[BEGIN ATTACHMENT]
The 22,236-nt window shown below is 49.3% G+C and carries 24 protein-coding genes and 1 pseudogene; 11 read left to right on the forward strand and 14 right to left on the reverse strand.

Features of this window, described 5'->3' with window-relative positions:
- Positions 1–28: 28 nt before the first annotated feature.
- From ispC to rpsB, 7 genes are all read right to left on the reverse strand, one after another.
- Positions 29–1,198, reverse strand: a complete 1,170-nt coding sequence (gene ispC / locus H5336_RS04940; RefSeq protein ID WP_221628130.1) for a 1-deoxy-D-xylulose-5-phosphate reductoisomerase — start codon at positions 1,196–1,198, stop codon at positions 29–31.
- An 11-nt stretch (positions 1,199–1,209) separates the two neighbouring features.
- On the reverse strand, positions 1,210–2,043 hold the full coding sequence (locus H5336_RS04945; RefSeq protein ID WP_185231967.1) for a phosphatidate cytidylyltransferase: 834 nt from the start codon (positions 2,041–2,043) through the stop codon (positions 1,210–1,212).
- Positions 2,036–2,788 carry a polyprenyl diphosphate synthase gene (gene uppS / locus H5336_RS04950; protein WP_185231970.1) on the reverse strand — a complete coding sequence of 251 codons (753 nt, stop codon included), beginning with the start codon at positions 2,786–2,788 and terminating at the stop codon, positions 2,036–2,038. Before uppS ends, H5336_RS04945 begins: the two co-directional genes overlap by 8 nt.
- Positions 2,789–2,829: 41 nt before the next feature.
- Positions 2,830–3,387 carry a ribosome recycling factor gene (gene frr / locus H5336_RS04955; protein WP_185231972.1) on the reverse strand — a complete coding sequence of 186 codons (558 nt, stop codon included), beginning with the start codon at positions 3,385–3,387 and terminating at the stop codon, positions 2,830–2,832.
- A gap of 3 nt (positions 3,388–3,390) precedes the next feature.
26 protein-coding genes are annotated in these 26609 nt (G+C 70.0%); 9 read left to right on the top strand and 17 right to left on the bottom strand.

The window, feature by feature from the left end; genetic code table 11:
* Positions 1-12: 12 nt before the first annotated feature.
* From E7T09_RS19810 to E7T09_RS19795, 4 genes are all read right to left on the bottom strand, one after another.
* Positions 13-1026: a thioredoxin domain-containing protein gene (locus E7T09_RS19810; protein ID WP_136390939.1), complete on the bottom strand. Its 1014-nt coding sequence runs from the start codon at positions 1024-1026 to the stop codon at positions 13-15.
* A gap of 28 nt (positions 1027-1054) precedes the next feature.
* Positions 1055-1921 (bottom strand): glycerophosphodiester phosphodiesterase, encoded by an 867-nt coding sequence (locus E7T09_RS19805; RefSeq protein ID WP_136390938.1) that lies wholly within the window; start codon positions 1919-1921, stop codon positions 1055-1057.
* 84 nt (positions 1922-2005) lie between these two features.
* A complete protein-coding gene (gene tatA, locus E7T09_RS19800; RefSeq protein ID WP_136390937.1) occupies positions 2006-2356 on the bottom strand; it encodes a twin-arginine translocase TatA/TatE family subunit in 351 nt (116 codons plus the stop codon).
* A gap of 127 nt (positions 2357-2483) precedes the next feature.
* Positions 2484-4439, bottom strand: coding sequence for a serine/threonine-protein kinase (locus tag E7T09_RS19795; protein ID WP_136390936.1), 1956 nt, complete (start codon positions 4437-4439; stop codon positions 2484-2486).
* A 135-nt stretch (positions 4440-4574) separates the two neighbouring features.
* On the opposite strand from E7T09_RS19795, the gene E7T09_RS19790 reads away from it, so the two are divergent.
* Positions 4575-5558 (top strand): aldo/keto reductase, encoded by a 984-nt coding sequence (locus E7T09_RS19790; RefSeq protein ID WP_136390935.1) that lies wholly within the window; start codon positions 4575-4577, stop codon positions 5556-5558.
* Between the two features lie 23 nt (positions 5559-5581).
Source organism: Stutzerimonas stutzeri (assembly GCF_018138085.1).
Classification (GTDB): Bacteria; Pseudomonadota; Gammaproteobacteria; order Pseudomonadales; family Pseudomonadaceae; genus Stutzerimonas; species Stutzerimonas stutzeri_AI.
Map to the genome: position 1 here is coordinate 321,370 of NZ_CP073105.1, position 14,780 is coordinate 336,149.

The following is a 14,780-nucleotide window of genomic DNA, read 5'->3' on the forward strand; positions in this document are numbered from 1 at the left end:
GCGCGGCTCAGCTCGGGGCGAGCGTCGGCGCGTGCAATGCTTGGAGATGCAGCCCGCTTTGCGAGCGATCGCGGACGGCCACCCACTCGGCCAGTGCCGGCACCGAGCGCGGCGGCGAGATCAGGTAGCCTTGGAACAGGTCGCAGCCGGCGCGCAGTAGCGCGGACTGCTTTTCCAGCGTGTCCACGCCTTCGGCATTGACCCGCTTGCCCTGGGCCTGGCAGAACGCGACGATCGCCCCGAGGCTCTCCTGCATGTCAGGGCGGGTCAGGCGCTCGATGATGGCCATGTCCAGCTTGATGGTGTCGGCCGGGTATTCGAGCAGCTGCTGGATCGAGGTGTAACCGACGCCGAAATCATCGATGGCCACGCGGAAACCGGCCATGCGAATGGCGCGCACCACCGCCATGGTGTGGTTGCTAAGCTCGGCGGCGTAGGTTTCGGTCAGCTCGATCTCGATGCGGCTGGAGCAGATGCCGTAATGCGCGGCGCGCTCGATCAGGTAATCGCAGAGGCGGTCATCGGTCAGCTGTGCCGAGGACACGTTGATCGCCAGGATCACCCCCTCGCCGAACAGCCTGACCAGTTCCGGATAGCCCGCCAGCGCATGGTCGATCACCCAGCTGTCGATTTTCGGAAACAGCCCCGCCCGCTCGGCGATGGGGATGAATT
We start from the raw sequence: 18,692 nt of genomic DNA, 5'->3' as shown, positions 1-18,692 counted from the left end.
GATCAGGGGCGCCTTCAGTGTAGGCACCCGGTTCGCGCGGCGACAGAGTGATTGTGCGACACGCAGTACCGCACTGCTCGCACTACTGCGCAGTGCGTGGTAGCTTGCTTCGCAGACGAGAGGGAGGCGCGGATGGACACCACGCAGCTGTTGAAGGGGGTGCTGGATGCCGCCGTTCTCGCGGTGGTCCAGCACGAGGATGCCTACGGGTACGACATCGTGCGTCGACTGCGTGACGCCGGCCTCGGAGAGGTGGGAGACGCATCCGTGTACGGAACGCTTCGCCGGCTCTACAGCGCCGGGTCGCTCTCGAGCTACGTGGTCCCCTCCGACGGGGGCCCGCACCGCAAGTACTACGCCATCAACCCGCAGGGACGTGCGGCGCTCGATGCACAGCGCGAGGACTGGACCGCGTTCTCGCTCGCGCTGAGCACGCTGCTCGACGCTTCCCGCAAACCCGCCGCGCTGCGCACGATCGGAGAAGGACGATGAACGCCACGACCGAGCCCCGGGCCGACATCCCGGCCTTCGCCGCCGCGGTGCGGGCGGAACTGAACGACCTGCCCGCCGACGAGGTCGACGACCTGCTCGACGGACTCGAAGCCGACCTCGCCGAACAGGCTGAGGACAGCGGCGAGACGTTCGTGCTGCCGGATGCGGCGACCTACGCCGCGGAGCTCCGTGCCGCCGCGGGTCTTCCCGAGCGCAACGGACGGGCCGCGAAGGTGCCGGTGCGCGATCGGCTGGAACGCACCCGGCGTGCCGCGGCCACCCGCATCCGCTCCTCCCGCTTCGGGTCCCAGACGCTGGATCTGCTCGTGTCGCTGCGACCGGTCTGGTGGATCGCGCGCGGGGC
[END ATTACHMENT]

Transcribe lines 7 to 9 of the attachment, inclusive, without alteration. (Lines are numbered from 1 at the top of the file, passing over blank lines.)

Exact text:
- On the reverse strand, positions 1,210–2,043 hold the full coding sequence (locus H5336_RS04945; RefSeq protein ID WP_185231967.1) for a phosphatidate cytidylyltransferase: 834 nt from the start codon (positions 2,041–2,043) through the stop codon (positions 1,210–1,212).
- Positions 2,036–2,788 carry a polyprenyl diphosphate synthase gene (gene uppS / locus H5336_RS04950; protein WP_185231970.1) on the reverse strand — a complete coding sequence of 251 codons (753 nt, stop codon included), beginning with the start codon at positions 2,786–2,788 and terminating at the stop codon, positions 2,036–2,038. Before uppS ends, H5336_RS04945 begins: the two co-directional genes overlap by 8 nt.
- Positions 2,789–2,829: 41 nt before the next feature.